Labour diversion #2 – they won’t ditch the 90 Day Trial

Labour have long criticised the 90 Day Trial employment legislation. Andrew Little has spoken strongly against it, as detailed by James at The Standard:

“”We don’t need the 90-day law and under Labour it will go.”
Source –

“Labour would, however, not back away from its plans to change employment law, including scrapping the 90-day trial period for new employees.”

– Radio NZ

“Later Little told reporters Labour still opposed the 90 day trial, which many small businesses liked …..”


So it surprised many when Andrew Little said that Labour would leave the 90 Day Trial legislation apart from tweaking it a bit.

Stuff reports: Labour would retain 90-day trial periods, but make them fairer – Little

Andrew Little appears to have made an about turn on labour law reform, ruling out abolishing the 90-day trial period for workers.

The Council of Trade Unions (CTU) has called on Labour to clarify its position and the Government is accusing Little of “weasel words”.

At a breakfast in Upper Hutt on Friday, Little was asked about Labour’s position on 90 day trial period, in which employers can dismiss workers.

“Our policy is to add a fairness requirement,” Little said.

The question frequently came up from employers, Little said, with every employer indicating they already gave feedback to any worker they let go, so they would not be affected under Labour’s policy.

“We just want to make a requirement to give feedback so the person knows whether they’re on track to make the grade or not.”

Asked afterwards if that meant that the trial periods would certainly stay, Little said: “Well we wouldn’t be talking about making the 90 day trial periods fairer if we were going to get rid of it.”

Any changes would not have a significant impact on employers, Little said.

“There won’t be any new onerous obligations in that regard, but it will make it fairer and we will write that into law.”

Helen Kelly was carefully critical:

CTU president Helen Kelly called for clarification.

“Making it fairer gets rid of it, right? He needs to clarify that,” Kelly said.

“We would expect them to effectively get rid of them by making unfair dismissals unlawful.”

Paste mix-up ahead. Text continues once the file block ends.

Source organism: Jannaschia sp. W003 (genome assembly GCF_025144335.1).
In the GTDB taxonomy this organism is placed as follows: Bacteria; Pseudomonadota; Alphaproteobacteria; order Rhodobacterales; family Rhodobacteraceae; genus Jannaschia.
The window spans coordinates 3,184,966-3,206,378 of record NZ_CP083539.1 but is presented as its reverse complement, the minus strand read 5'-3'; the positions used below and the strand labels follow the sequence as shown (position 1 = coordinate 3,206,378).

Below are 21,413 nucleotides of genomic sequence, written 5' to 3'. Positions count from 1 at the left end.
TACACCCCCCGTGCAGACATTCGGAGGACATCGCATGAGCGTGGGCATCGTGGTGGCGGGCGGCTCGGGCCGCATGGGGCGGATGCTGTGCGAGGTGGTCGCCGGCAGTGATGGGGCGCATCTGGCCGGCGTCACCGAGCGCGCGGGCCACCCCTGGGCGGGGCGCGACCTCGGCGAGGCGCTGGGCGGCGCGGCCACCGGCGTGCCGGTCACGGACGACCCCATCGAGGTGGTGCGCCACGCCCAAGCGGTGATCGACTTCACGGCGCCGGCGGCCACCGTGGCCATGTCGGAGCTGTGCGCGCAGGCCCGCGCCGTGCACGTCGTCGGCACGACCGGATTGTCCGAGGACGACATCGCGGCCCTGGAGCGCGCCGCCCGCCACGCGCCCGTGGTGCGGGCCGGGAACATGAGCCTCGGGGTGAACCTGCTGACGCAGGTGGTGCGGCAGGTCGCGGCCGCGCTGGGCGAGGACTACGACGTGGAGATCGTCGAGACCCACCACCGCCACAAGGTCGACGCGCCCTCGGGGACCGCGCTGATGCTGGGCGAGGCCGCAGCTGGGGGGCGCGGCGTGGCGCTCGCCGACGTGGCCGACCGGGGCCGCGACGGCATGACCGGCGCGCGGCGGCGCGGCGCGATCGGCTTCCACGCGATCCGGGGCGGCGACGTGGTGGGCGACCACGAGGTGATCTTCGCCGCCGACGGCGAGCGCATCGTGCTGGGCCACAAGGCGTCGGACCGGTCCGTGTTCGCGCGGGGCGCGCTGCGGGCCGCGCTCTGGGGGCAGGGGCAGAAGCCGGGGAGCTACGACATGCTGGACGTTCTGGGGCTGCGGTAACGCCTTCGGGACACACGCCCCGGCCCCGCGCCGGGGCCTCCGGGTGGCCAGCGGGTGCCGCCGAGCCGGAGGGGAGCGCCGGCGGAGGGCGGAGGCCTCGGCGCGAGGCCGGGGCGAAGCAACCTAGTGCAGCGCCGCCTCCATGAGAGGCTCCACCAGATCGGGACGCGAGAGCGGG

Kelly said the 90-day trial periods allowed workers to be dismissed for reasons which would otherwise not be fair, without giving the worker the option of taking a personal grievance claim.

If Labour introduced “just cause” provisions to the trials to allow personal grievances, the CTU could accept that, as this returned to the earlier rules in existing laws covering probationary periods.

“But if what they’re saying is modifying [the trials] to simply allow unfair dismissal, but you’ve got to give reasons, then that certainly, as far as I’m aware, is totally against their [Labour’s] position in the past and would be unacceptable to us, totally unacceptable,” Kelly said.

Reaction wasn’t pretty from some at The Standard.


This is pretty amazing. I thought there was no way they’d try to go right, because, well, they couldn’t. But no, no hurdle is too impossible, they are actually going to try to become the National Party while National still exist. I can imagine Key leaning over to Nathan Guy and saying, “They… they can see us here, right?”

So, let’s talk about the Green Party. hahaa


I know. Absolutely f-ing unbelievable.

I did not become a Labour Party member to support anti worker bullshit like the 90 day law.


Please send this post (at 20.3) to Little, Rosie.

Everybody who is enraged at this needs to start lobbying now.


And there’s flip-flop reaction from Young Labour and Young Nats:

Young Labour on Facebook:

We think the 90-day trial period is unfair, and it needs to go. Do you?

And on Twitter:

We are deeply concerned by ‘s comments that he will keep the 90-day trial period.

Meanwhile Young Nats were quick to respond:

Sometimes we end up agreeing on things and it isn’t so bad, .

Embedded image permalink

Labour have had a remarkable week.

And all may not be well inside.

Darien Fenton

Um : the policy says : “Labour will restore workers’ right to contest dismissals during the first 90 days of employment by abolishing the current government’s Fire At Will law” I think the ambiguity surrounding Andrew’s comments today are a PR problem that needs sorting quick smart.

Leave a comment


  1. Anthony has posted on this at The Standard. It should be an interesting discussion, with some defence and also harsh attack.

  2. Missy

     /  18th July 2015

    I saw at TS yesterday that one of the first comments after this hit the media was basically calling for Little to be sacked.

    I think this and the tax announcement are twofold:

    1. Labour is trying to appeal to the centre, and small business in particular – so it is good that Little seems to be listening to some people’s concerns, and

    2. He is trying to divert attention from the debacle of the Chinese surname idiocy,

    In my view the big problem Labour have had this week is a lot more about communication than what they are trying to say, and as they keep trying to explain it away it starts sounding worse for them. They also don’t seem to have done their research very well, first with the foreign investors and now with the tax.

    I think the next polls will be interesting, and also interesting in how TS deal with it, I think there may be a bit of a bump on the back of the tax and 90 day trial announcements, but they could potentially lose on the Auckland housing issue.

  3. Brilliant placement! Labour diversion #1 and #2 just before flag stuff. You know, flag stuff = Gold Standard diversion #1.


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